Feb 11, 2006

THE SHARK-EAT-SHARK WORLD OF STUNT JOURNALISM
"Witness the Snow Bath: imagine yourself in your bathing suit in the middle of winter at 10 degrees below."

That line triggered this particular gonzo escapade... though Greg Johnson deserves some blame too. I freelance Pacific Northwest outdoor stories for him at the Seattle Post-Intelligencer. The nicest of editors, he's dead keen on experiential coverage. Don't imagine. Report. Firsthand.

And here I am. In the Quebec Drill House, a grand, copper-crenellated building near the Plains of Abraham, the old battlefield that hosts the Carnaval and one of its crowning events: the Snow Bath.

Eighty-odd revelers file into the gymnasium, flanked with soldiers in camouflage. Roughly five speak English, an usually low number even for Quebecois. The rules blur past in French, then suddenly I'm poked in the ribs. "Stand up," the organizer translating whispers.

I do the beauty-queen wave at the half-dressed crowd; people hoot and applaud. Crazy foreign journalist. Fantastique! Not quite as fantastique, of course, as the other media cameo: a Brazilian television anchor in her thong a few years back.

My bikini boldness is barely an ante in this game. Damn.

I make some nervous noises at the middle-aged woman beside me. She clucks back in French. We continue to have completely nonsensical conversations for the next hour.

We change. Mon ami Pauline dons fur earmuffs – the height of trapper-line fashion. I wear a red toque with a black fin, for reasons known only to Sylvain, the Carnaval bigshot. He assured me that some of the press corps will also sport shark hats in a gesture of support.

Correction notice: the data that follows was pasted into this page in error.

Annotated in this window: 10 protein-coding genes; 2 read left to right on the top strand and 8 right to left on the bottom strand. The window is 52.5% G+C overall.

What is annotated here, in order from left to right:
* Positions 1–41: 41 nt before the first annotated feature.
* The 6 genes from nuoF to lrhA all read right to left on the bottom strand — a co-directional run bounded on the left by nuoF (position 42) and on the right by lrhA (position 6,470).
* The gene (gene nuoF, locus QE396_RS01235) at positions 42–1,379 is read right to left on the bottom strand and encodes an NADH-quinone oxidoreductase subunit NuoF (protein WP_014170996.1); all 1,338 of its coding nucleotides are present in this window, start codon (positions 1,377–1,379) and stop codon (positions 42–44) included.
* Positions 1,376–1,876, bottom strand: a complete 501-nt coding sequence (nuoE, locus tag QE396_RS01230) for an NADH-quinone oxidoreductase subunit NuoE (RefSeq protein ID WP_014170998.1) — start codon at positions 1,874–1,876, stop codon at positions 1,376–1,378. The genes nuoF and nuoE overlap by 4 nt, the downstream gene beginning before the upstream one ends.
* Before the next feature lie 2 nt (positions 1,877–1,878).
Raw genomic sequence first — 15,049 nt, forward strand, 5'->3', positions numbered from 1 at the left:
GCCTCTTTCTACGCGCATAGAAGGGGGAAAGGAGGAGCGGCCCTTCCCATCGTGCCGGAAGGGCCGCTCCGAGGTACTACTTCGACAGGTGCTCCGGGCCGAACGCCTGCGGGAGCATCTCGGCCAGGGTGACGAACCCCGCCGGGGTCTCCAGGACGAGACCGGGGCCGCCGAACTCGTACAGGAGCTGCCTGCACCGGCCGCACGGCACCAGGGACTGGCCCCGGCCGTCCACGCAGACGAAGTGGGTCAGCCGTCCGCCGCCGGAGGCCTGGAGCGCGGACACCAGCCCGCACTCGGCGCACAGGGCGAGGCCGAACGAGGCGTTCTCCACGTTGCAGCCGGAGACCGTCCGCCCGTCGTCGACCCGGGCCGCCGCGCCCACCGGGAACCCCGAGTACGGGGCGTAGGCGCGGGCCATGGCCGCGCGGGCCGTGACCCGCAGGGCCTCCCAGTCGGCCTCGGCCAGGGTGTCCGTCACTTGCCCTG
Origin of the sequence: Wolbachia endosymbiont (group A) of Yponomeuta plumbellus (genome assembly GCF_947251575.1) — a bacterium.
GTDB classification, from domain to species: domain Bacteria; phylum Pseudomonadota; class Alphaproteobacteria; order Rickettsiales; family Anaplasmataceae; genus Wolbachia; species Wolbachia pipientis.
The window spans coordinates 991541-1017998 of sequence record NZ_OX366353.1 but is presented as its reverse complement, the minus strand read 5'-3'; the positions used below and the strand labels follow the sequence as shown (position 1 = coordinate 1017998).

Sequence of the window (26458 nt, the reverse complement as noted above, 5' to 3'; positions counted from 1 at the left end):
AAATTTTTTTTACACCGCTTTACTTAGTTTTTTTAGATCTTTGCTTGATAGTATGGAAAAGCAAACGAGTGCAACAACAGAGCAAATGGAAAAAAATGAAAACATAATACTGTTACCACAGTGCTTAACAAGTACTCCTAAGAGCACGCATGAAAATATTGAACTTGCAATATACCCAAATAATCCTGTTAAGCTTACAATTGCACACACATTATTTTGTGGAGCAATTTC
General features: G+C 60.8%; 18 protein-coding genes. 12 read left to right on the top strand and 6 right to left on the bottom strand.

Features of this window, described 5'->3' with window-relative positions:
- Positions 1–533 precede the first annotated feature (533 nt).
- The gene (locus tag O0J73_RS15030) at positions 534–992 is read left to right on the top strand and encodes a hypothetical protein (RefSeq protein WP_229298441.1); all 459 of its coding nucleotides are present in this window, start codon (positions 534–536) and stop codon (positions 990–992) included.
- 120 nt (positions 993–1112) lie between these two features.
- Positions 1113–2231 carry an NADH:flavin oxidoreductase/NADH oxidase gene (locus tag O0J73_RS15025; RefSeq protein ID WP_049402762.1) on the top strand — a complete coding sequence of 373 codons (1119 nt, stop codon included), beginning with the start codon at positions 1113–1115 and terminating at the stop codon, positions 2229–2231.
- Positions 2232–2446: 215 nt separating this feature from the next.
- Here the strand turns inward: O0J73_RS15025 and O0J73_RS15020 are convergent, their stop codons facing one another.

"Great. I'll be a marked as a member of the media. I probably won't make it out alive. They'll turn on me, like a feeding frenzy," I moaned.

"This isn't America," he reminded me.

Another voice interjected: "Get over yourself. Do you really think anyone's watching you?" snarked a colleague (the type who's blocking an indie film in his head constantly).

"Aside from the whole press pit and several thousand people, no."

***

Befinned and bikinied, I join the other snow bathers running laps around the gym. I could have happily gone my whole life without doing co-ed aerobics in a swimsuit and shark hat. But I knuckle down: this is serious business. If I don't hula to Madonna and work up a heat, I might not make it.

The soldiers are terribly professional and pokerfaced. We bumble past, cutting corners just like P.E. class: the gent in the "Kiss Me, I'm Irish" plastic hat; the cheaters in hula skirts; giggling gals in hot pants; the badminton team (man, I wish I had a prop too!).

Twins lead the exercises momentarily. We're – help me – high-kicking. Some buddies push a groom to the front. As he prompts our jumping jacks, he explains this ritual is part of the stag-party hazing. He's proving his worth for marriage.

No wonder the Inappropriate Beau fled to Australia ...

I kick off the square-dancing do-si-does with Raymond Boutin, a hale 70-year-old Quebecois gentleman who's snow bathed 14 times. We're all swinging like a barrel of monkeys, under the impassive gaze of camo-ed militia. I hope they're not rotated back from Afghanistan; the contrast could really fritz some circuits.

Time's drawing near. I'm in the first group of 20-odd. Our mission: a two-minute dash into the snow. Then a four-minute exposure. Followed by the grand finale of "around ten minutes with the whole mob".

I yank on my glove liners and gigantic "Patagucci" mittens. As I clap, they resemble seal flippers. My aquatic metaphors are mixed, but I don't care. We're all bouncing, screaming our color: "Le Bleu! Bleu! Bleu!"

Hoarse, I shout football chants, the Quebec Carnaval theme, "Le Bleuuuuuu!" I wouldn't recognize myself now. I'm not a jock, a hearty joiner-in. I don't even speak French. But that mob mentality kicks in. Ouuuuui! Whoooo! Let's go roll some hot pink skin in that snow!

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